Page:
Why is Paul Wolfowitz leaving the presidency of the World Bank? If you've been following the story, you might think it had to do with his machinations to keep his girlfriend employed and well-salaried. The ethical concerns raised only served to heat up problems between Wolfowitz and the full-time employees of the bank, who were reported to have problems with both his policies, his management style and some of his close aides. So it will come as no surprise that the whole situation was the fault of the media. Wolfowitz told the BBC, "I think it tells us more about the media than about the bank and I'll leave it at that."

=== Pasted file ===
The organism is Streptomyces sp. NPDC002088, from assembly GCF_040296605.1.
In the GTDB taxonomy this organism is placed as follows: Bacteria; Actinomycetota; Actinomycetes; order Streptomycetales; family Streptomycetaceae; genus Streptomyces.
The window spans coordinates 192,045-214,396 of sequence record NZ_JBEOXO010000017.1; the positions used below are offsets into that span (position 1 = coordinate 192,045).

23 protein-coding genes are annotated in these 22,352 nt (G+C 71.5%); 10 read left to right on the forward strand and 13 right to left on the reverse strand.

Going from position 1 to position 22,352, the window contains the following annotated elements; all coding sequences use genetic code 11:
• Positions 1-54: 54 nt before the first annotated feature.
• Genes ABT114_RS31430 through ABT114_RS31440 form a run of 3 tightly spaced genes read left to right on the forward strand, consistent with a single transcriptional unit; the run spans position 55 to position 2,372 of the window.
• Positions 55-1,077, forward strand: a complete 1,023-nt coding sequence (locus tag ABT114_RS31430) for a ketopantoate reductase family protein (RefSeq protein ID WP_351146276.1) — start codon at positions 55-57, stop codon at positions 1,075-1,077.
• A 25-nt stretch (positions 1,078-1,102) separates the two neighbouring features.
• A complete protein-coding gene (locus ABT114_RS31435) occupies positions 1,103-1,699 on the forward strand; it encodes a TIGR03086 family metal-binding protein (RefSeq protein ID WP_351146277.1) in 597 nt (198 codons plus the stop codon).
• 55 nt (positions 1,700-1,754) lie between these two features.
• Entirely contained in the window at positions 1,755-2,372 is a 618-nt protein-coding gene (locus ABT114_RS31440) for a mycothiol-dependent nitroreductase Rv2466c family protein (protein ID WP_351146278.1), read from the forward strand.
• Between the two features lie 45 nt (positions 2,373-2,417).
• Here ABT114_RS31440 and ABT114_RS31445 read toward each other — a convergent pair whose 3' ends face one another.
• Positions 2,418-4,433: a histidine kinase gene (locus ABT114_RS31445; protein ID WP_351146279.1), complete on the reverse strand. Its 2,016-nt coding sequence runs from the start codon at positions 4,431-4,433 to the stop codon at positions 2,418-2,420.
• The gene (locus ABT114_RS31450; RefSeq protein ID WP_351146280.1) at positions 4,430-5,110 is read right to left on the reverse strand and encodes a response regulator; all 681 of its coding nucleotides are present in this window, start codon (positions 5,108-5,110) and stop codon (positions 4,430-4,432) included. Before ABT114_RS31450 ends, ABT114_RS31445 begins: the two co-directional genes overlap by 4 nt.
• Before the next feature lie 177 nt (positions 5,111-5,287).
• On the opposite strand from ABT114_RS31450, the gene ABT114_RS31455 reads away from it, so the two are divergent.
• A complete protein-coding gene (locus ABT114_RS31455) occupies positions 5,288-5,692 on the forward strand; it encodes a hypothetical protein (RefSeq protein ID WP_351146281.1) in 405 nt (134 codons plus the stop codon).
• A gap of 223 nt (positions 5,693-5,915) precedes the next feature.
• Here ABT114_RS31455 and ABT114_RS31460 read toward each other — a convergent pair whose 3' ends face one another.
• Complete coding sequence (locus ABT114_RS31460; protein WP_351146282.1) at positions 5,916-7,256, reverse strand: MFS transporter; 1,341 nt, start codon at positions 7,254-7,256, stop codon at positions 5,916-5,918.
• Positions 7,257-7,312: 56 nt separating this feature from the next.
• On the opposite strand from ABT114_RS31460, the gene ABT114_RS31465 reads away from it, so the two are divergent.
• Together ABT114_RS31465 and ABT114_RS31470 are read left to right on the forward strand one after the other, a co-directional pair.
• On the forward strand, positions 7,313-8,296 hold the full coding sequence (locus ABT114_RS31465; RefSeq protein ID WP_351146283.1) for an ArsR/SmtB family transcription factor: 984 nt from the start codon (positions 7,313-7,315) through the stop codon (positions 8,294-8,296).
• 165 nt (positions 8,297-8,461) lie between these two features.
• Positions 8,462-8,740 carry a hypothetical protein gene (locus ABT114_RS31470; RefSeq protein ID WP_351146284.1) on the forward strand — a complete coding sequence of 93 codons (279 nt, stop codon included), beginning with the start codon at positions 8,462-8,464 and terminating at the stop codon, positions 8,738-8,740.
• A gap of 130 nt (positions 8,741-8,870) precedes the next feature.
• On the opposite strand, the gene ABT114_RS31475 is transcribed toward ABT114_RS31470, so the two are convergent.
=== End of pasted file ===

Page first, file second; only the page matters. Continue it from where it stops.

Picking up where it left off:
TVBR observation: Isn't it nice that any public figure can accept full responsibility for their actions or the actions of their underlings and then turn around and blame the messenger? How far would this ploy go for an average citizen? We are grateful that our most recent malfeasance went undetected by the media. At least, when we nosed past the speed limit briefly this morning on the way to work (there was far too much traffic to speed the way we might have liked), WTOP-AM traffic reporter Lisa Baden did not comment on our transgression, and as far as we know we eluded the attention of all the other reporters working our market. Had Baden been able to bring our crime to light, we can see ourselves before the traffic court judge, pleading our case that it was all Bonneville International's fault. We're sure the judge would enjoy a nice chuckle before fining us to the full extent of the law.